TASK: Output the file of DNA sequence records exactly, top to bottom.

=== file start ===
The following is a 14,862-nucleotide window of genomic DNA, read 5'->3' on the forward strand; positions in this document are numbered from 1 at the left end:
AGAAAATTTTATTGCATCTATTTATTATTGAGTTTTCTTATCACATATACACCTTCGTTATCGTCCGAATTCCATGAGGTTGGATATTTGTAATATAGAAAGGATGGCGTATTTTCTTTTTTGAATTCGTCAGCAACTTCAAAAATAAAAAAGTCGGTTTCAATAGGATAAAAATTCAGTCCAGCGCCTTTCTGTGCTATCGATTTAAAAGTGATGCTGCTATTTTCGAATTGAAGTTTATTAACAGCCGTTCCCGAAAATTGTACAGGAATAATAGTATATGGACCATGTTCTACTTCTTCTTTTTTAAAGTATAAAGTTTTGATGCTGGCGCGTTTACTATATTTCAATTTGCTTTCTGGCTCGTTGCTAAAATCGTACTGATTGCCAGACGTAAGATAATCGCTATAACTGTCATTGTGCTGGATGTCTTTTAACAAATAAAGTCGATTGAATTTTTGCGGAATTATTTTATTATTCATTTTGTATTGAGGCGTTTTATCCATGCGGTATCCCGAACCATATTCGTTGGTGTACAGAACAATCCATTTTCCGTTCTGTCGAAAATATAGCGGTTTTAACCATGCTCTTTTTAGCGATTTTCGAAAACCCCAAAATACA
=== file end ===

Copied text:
The following is a 14,862-nucleotide window of genomic DNA, read 5'->3' on the forward strand; positions in this document are numbered from 1 at the left end:
AGAAAATTTTATTGCATCTATTTATTATTGAGTTTTCTTATCACATATACACCTTCGTTATCGTCCGAATTCCATGAGGTTGGATATTTGTAATATAGAAAGGATGGCGTATTTTCTTTTTTGAATTCGTCAGCAACTTCAAAAATAAAAAAGTCGGTTTCAATAGGATAAAAATTCAGTCCAGCGCCTTTCTGTGCTATCGATTTAAAAGTGATGCTGCTATTTTCGAATTGAAGTTTATTAACAGCCGTTCCCGAAAATTGTACAGGAATAATAGTATATGGACCATGTTCTACTTCTTCTTTTTTAAAGTATAAAGTTTTGATGCTGGCGCGTTTACTATATTTCAATTTGCTTTCTGGCTCGTTGCTAAAATCGTACTGATTGCCAGACGTAAGATAATCGCTATAACTGTCATTGTGCTGGATGTCTTTTAACAAATAAAGTCGATTGAATTTTTGCGGAATTATTTTATTATTCATTTTGTATTGAGGCGTTTTATCCATGCGGTATCCCGAACCATATTCGTTGGTGTACAGAACAATCCATTTTCCGTTCTGTCGAAAATATAGCGGTTTTAACCATGCTCTTTTTAGCGATTTTCGAAAACCCCAAAATACA